mutiny

A mutiny is a rebellion against authority, like when sailors overthrow the captain of a ship or when a class of 8th graders refuses to dissect a frog in biology class.

Mutiny comes from an old verb, mutine, which means "revolt," and a mutiny is still like a revolt. It can be a group of people, like in the famous Mutiny on the Bounty in 1789 when the crew of a British Royal Navy ship kicked the captain out so they could stay in Tahiti. (Totally worth it.) A mutiny doesn't have to be at sea or in the military; it can be to "refuse the order of the person in authority," in other words, every teacher's nightmare.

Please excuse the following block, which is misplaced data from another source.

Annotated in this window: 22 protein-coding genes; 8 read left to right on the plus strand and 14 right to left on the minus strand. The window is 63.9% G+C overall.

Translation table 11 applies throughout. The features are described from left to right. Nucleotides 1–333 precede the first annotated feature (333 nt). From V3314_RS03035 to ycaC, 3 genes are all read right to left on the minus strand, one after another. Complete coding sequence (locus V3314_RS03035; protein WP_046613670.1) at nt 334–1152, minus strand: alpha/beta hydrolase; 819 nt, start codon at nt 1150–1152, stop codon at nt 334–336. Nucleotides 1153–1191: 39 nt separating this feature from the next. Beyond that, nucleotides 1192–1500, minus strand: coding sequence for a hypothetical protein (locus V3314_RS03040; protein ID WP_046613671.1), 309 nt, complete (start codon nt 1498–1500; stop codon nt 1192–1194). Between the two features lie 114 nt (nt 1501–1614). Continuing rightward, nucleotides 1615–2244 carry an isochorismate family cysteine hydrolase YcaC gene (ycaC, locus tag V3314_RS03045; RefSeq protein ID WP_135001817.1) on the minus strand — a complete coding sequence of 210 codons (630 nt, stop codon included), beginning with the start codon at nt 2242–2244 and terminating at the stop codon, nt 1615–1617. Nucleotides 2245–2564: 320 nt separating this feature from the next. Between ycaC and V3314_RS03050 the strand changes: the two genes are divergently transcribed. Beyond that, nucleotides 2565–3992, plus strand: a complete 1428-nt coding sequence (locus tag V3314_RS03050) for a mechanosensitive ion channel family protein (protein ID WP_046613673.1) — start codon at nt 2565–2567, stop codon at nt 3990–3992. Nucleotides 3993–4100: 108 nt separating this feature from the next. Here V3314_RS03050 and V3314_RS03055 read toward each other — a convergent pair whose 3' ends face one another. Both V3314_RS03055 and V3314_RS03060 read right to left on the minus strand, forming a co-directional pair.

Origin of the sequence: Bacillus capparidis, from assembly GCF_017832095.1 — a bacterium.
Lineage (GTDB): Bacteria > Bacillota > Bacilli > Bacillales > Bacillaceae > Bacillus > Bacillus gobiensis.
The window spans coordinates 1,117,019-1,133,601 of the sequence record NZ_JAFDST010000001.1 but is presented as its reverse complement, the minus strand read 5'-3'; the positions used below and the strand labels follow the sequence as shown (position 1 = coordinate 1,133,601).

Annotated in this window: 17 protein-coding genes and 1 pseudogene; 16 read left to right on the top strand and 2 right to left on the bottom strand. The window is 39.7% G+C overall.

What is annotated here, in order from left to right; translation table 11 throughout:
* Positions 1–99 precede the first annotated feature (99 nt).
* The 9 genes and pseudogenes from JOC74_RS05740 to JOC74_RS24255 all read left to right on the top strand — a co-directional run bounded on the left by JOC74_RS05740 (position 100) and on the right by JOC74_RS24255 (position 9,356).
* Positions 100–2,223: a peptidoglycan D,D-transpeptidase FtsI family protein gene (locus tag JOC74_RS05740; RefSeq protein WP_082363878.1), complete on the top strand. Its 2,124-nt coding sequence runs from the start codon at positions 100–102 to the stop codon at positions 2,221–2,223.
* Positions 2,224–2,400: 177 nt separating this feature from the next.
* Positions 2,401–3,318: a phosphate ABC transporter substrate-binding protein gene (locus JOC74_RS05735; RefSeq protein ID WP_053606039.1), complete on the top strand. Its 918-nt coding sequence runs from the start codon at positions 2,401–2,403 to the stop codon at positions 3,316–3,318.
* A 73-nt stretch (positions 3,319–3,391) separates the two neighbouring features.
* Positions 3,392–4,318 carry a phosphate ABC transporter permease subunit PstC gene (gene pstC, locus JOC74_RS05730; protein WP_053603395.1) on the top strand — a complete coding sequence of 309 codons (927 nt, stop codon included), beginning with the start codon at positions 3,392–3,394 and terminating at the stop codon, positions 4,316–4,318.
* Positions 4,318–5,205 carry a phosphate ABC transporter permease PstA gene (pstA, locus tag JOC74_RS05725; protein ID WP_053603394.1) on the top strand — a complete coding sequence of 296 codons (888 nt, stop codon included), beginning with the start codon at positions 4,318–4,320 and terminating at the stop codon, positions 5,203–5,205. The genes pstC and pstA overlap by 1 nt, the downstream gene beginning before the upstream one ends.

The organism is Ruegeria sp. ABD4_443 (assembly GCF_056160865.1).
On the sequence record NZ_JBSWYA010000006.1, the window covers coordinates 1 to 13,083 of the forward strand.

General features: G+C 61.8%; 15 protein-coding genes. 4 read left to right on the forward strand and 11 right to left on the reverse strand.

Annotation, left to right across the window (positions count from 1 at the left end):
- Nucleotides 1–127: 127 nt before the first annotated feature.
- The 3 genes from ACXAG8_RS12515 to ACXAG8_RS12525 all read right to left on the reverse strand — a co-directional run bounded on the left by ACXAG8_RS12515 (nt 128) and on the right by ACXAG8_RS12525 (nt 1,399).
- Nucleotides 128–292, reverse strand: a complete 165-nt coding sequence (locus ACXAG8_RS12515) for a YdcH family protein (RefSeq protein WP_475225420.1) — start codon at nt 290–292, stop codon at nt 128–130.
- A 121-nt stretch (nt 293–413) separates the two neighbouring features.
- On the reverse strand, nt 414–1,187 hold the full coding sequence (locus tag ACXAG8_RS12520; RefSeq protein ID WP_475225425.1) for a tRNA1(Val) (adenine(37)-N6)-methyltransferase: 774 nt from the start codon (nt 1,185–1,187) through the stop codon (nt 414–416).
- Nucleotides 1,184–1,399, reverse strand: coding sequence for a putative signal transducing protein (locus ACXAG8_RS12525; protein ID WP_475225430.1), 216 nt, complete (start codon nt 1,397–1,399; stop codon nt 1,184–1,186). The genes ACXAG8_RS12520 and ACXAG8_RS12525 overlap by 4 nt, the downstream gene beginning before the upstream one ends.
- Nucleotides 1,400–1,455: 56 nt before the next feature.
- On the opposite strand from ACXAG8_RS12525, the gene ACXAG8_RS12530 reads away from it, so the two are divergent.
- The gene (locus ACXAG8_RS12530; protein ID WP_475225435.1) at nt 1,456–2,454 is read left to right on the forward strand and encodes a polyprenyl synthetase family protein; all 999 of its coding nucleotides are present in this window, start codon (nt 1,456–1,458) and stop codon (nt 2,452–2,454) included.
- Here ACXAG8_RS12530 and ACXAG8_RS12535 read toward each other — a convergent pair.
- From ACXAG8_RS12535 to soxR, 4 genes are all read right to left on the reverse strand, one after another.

Definitions of mutiny
  1. noun
    open rebellion against constituted authority (especially by seamen or soldiers against their officers)
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    type of:
    insurrection, rebellion, revolt, rising, uprising
    organized opposition to authority; a conflict in which one faction tries to wrest control from another
  2. verb
    engage in a mutiny against an authority
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    type of:
    arise, rebel, rise, rise up
    take part in a rebellion; renounce a former allegiance
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